The grounding of the Boeing 737 Max will cost American and Southwest airlines at least $1 billion between them, the airlines reported Thursday. And that price tag is expected to climb.
Southwest (LUV) said the seven-month grounding cost it $435 million through the end of September. It has 31 of the troubled jets, more than any other Boeing customer. Southwest (LUV) said the costs will continue to mount in the fourth quarter and into next year.
American, which has 24 of the jets, said it forecasts that the full-year hit to its pre-tax profit will be $540 million. It canceled 9,500 flights due to the grounded jets in the third quarter alone.
Southwest said it will continue to negotiate with Boeing about compensation the airline will receive for its lost revenue and profits. Boeing has already set aside $5 billion to compensate airline customers because of the 737 Max grounding.
The $5 billion is meant to cover costs for all airlines, with a combined 387 Max planes in their fleets at the time of the grounding. In addition Boeing had been scheduled to deliver more than 400 737 Max jets through the end of the year. Those deliveries were also halted by the groundings.
With two major airlines reporting more than $1 billion in lost profits between them, a large gap could exist between what airlines are losing due to the crisis and what Boeing has told investors it will have to pay in the way of compensation.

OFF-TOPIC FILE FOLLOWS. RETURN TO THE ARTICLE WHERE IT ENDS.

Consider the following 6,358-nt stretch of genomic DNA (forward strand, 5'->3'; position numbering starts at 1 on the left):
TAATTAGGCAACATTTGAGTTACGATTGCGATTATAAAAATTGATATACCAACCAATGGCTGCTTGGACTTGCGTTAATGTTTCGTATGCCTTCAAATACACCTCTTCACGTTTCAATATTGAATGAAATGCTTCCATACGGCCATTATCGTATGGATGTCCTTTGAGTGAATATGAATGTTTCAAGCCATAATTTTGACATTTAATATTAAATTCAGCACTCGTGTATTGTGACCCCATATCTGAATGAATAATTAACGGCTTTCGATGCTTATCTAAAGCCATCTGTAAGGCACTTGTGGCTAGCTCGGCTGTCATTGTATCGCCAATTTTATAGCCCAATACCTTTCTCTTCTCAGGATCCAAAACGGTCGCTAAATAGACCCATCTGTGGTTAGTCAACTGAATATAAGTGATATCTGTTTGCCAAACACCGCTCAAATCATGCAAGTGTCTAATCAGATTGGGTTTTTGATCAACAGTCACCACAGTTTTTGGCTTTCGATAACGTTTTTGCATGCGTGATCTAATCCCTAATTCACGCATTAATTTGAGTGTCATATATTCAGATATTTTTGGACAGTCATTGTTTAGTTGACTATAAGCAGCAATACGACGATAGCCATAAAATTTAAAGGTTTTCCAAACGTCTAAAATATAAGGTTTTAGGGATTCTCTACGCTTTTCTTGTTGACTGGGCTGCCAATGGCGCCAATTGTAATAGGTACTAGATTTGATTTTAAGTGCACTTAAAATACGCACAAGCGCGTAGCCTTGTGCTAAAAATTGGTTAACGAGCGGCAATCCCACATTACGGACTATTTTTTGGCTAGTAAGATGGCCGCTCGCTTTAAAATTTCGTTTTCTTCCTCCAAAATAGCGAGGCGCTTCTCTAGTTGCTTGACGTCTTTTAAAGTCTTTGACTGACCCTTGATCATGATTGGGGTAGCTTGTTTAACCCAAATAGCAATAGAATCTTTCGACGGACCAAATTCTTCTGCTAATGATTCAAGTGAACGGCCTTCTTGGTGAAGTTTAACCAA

United Airlines, which has 14 of the 737 Max planes in its fleet, has not given an estimated cost of its losses.
Boeing (BA) continues to expect approval to fly the jets again by end of this year, although it has consistently fallen behind its own timeline. The Federal Aviation Administration said Friday that there is no timetable for the approval to fly again.
But Southwest said Thursday that even once the plane is approved to fly again, it will take some time before it is able to use them to carry passengers. Once it gets approval to fly the jet, Southwest said it estimates it will take one to two months to comply with FAA directives, including pilot training. That’s why Southwest removed the 737 Max from its flight schedule through February 8, 2020. American’s flight cancellations at this time only extend through January 15.
In addition to the losses to the airlines, the Southwest pilots union is suing Boeing, hoping to recover more than $100 million in lost wages for its members.
Despite the losses attributed to the missing jets, Southwest reported strong earnings for the third quarter Thursday. Revenue rose 1%, and profits rose 7% compared to year earlier results, topping forecast. American also reported improved earnings, although it fell short of both Wall Street forecasts and its own expectations.